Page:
Indomethacin is sometimes used as a
tocolytic medicine to prolong pregnancy by slowing
preterm uterine contractions.
Indomethacin is given through a vein
(intravenously), by mouth as capsules or liquid
(orally), or in the rectum (anal suppository).
Indomethacin is a nonsteroidal
anti-inflammatory drug (NSAID) that blocks the production of certain substances
called prostaglandins, which contribute to uterine contractions.
Indomethacin is used only:
Indomethacin can be used to treat preterm labor
Indomethacin can be effective in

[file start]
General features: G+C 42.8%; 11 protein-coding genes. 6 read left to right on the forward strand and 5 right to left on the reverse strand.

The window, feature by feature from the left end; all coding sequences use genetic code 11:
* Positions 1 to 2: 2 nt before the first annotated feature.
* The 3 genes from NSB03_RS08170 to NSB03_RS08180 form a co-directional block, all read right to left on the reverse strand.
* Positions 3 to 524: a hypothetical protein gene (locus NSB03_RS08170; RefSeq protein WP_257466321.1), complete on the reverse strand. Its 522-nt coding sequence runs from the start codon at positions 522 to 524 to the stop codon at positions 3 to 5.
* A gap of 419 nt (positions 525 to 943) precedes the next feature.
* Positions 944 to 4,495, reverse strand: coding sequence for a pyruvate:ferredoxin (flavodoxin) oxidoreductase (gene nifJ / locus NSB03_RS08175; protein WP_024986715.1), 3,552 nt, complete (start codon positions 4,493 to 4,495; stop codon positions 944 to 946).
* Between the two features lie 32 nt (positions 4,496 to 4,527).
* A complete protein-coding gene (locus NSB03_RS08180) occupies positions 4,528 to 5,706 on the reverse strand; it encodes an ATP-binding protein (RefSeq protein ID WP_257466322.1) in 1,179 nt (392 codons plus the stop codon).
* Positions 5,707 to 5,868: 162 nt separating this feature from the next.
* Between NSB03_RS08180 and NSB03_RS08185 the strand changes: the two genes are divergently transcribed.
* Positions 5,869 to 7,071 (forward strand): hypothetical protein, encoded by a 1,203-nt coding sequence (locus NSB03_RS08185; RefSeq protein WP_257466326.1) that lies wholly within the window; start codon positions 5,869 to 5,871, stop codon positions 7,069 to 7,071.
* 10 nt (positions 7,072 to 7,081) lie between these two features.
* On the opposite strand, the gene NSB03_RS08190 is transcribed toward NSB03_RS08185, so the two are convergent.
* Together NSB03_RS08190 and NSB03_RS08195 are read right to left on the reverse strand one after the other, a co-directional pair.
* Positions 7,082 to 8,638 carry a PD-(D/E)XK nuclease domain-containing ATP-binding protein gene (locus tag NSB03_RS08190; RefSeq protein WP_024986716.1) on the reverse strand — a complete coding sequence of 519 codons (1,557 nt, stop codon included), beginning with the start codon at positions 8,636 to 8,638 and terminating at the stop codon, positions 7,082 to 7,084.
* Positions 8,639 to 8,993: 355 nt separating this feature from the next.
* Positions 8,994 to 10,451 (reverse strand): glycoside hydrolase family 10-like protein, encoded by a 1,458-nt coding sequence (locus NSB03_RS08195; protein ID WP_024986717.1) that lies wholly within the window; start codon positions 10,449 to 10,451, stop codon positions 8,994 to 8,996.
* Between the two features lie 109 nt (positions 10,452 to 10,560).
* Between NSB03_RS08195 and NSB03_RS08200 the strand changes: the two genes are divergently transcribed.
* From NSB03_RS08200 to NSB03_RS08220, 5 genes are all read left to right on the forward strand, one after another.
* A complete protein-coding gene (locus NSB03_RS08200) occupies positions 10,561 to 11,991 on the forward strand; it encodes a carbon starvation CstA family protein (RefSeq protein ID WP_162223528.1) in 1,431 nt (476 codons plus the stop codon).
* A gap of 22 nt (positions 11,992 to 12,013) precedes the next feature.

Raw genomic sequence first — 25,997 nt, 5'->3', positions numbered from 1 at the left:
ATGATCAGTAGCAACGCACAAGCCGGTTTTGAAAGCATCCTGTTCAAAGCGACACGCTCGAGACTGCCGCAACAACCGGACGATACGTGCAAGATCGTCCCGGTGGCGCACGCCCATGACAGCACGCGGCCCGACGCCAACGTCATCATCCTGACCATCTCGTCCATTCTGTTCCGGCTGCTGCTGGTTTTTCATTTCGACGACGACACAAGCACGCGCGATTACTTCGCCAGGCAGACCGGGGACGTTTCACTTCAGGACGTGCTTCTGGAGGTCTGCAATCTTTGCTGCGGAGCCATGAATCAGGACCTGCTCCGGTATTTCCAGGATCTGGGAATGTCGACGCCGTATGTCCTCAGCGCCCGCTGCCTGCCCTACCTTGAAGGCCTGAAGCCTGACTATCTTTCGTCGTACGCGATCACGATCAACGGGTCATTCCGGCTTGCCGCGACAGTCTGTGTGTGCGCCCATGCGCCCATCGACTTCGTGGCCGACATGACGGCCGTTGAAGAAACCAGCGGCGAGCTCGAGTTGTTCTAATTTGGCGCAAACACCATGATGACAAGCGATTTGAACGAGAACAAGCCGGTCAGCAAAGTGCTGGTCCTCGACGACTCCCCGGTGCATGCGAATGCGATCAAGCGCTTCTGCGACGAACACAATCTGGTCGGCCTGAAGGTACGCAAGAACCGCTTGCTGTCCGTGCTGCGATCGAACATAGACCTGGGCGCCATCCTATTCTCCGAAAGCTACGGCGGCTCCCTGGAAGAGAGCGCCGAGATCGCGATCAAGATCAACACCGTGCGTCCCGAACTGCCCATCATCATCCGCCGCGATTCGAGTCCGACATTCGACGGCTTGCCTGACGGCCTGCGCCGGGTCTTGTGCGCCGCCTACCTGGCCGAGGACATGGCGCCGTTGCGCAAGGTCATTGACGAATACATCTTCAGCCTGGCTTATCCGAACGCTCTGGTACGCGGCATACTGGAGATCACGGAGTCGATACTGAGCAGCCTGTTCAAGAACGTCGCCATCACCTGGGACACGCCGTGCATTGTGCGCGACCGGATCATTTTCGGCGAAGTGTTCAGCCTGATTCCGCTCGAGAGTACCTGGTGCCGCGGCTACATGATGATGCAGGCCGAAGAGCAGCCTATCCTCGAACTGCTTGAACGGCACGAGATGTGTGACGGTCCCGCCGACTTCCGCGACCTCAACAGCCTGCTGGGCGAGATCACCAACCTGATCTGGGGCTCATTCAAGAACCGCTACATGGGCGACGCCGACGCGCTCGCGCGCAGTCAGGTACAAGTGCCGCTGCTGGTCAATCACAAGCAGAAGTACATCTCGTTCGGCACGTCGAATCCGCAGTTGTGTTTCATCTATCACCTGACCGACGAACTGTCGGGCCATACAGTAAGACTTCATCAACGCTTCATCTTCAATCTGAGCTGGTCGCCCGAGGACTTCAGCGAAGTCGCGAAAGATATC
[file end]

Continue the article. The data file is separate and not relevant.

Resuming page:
delaying preterm labor.1 More
research is needed before its harms and benefits are fully known.
Indomethacin appears to have fewer side
effects on the mother but potentially more serious effects on the fetus than
other tocolytic medicines used to treat preterm labor. But fetal side effects
are very unlikely when treatment lasts less than 7 days. Indomethacin may
Maternal side effects are very rare. They include:
See Drug Reference for a full list of side effects. (Drug
Reference is not available in all systems.)
Complete the new medication information form (PDF)(What is a PDF document?) to help you understand this medication.
Haas DM (2011). Preterm birth, search date June 2010.
BMJ Clinical Evidence. Available online:
January 8, 2013
Sarah Marshall, MD - Family Medicine
& William Gilbert, MD - Maternal and Fetal Medicine
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